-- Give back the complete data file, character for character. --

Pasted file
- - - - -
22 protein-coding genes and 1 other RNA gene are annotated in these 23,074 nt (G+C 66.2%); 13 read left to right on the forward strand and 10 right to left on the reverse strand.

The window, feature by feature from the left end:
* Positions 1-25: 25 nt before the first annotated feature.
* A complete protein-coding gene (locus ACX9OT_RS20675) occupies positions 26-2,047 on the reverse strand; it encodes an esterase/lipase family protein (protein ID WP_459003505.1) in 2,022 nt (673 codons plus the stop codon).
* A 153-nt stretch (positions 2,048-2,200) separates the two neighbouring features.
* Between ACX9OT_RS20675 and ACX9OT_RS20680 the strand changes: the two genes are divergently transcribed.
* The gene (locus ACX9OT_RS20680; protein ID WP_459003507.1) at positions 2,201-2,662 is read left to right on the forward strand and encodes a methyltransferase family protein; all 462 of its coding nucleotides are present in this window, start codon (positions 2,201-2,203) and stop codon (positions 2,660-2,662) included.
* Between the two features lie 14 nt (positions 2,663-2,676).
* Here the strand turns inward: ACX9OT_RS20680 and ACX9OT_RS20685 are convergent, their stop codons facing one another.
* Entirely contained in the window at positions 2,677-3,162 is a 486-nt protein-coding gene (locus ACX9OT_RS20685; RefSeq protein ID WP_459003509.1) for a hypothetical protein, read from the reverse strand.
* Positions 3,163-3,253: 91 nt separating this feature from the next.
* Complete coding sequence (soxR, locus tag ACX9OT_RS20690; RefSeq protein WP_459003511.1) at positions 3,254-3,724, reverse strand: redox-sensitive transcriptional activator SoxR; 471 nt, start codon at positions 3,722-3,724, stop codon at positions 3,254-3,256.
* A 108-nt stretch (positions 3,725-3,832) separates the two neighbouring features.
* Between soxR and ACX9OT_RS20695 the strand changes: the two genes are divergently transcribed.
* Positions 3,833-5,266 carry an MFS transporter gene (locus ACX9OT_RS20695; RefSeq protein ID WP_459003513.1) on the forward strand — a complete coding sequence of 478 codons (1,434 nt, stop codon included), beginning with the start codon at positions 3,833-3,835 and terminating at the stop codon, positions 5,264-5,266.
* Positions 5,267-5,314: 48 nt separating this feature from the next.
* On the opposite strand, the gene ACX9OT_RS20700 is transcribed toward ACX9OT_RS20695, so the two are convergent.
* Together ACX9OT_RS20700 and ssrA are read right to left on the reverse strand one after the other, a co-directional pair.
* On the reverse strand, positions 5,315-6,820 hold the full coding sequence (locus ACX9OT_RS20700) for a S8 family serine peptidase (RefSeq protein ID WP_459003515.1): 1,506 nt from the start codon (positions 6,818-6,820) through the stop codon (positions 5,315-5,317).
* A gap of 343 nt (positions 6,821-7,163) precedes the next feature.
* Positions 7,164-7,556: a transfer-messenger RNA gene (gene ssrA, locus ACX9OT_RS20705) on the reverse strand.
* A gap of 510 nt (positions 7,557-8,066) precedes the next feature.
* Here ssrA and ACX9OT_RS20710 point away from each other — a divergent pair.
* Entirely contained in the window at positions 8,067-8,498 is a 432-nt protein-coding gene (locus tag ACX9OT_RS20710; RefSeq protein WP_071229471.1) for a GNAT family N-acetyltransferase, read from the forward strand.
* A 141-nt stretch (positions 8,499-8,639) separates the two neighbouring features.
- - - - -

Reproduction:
22 protein-coding genes and 1 other RNA gene are annotated in these 23,074 nt (G+C 66.2%); 13 read left to right on the forward strand and 10 right to left on the reverse strand.

The window, feature by feature from the left end:
* Positions 1-25: 25 nt before the first annotated feature.
* A complete protein-coding gene (locus ACX9OT_RS20675) occupies positions 26-2,047 on the reverse strand; it encodes an esterase/lipase family protein (protein ID WP_459003505.1) in 2,022 nt (673 codons plus the stop codon).
* A 153-nt stretch (positions 2,048-2,200) separates the two neighbouring features.
* Between ACX9OT_RS20675 and ACX9OT_RS20680 the strand changes: the two genes are divergently transcribed.
* The gene (locus ACX9OT_RS20680; protein ID WP_459003507.1) at positions 2,201-2,662 is read left to right on the forward strand and encodes a methyltransferase family protein; all 462 of its coding nucleotides are present in this window, start codon (positions 2,201-2,203) and stop codon (positions 2,660-2,662) included.
* Between the two features lie 14 nt (positions 2,663-2,676).
* Here the strand turns inward: ACX9OT_RS20680 and ACX9OT_RS20685 are convergent, their stop codons facing one another.
* Entirely contained in the window at positions 2,677-3,162 is a 486-nt protein-coding gene (locus ACX9OT_RS20685; RefSeq protein ID WP_459003509.1) for a hypothetical protein, read from the reverse strand.
* Positions 3,163-3,253: 91 nt separating this feature from the next.
* Complete coding sequence (soxR, locus tag ACX9OT_RS20690; RefSeq protein WP_459003511.1) at positions 3,254-3,724, reverse strand: redox-sensitive transcriptional activator SoxR; 471 nt, start codon at positions 3,722-3,724, stop codon at positions 3,254-3,256.
* A 108-nt stretch (positions 3,725-3,832) separates the two neighbouring features.
* Between soxR and ACX9OT_RS20695 the strand changes: the two genes are divergently transcribed.
* Positions 3,833-5,266 carry an MFS transporter gene (locus ACX9OT_RS20695; RefSeq protein ID WP_459003513.1) on the forward strand — a complete coding sequence of 478 codons (1,434 nt, stop codon included), beginning with the start codon at positions 3,833-3,835 and terminating at the stop codon, positions 5,264-5,266.
* Positions 5,267-5,314: 48 nt separating this feature from the next.
* On the opposite strand, the gene ACX9OT_RS20700 is transcribed toward ACX9OT_RS20695, so the two are convergent.
* Together ACX9OT_RS20700 and ssrA are read right to left on the reverse strand one after the other, a co-directional pair.
* On the reverse strand, positions 5,315-6,820 hold the full coding sequence (locus ACX9OT_RS20700) for a S8 family serine peptidase (RefSeq protein ID WP_459003515.1): 1,506 nt from the start codon (positions 6,818-6,820) through the stop codon (positions 5,315-5,317).
* A gap of 343 nt (positions 6,821-7,163) precedes the next feature.
* Positions 7,164-7,556: a transfer-messenger RNA gene (gene ssrA, locus ACX9OT_RS20705) on the reverse strand.
* A gap of 510 nt (positions 7,557-8,066) precedes the next feature.
* Here ssrA and ACX9OT_RS20710 point away from each other — a divergent pair.
* Entirely contained in the window at positions 8,067-8,498 is a 432-nt protein-coding gene (locus tag ACX9OT_RS20710; RefSeq protein WP_071229471.1) for a GNAT family N-acetyltransferase, read from the forward strand.
* A 141-nt stretch (positions 8,499-8,639) separates the two neighbouring features.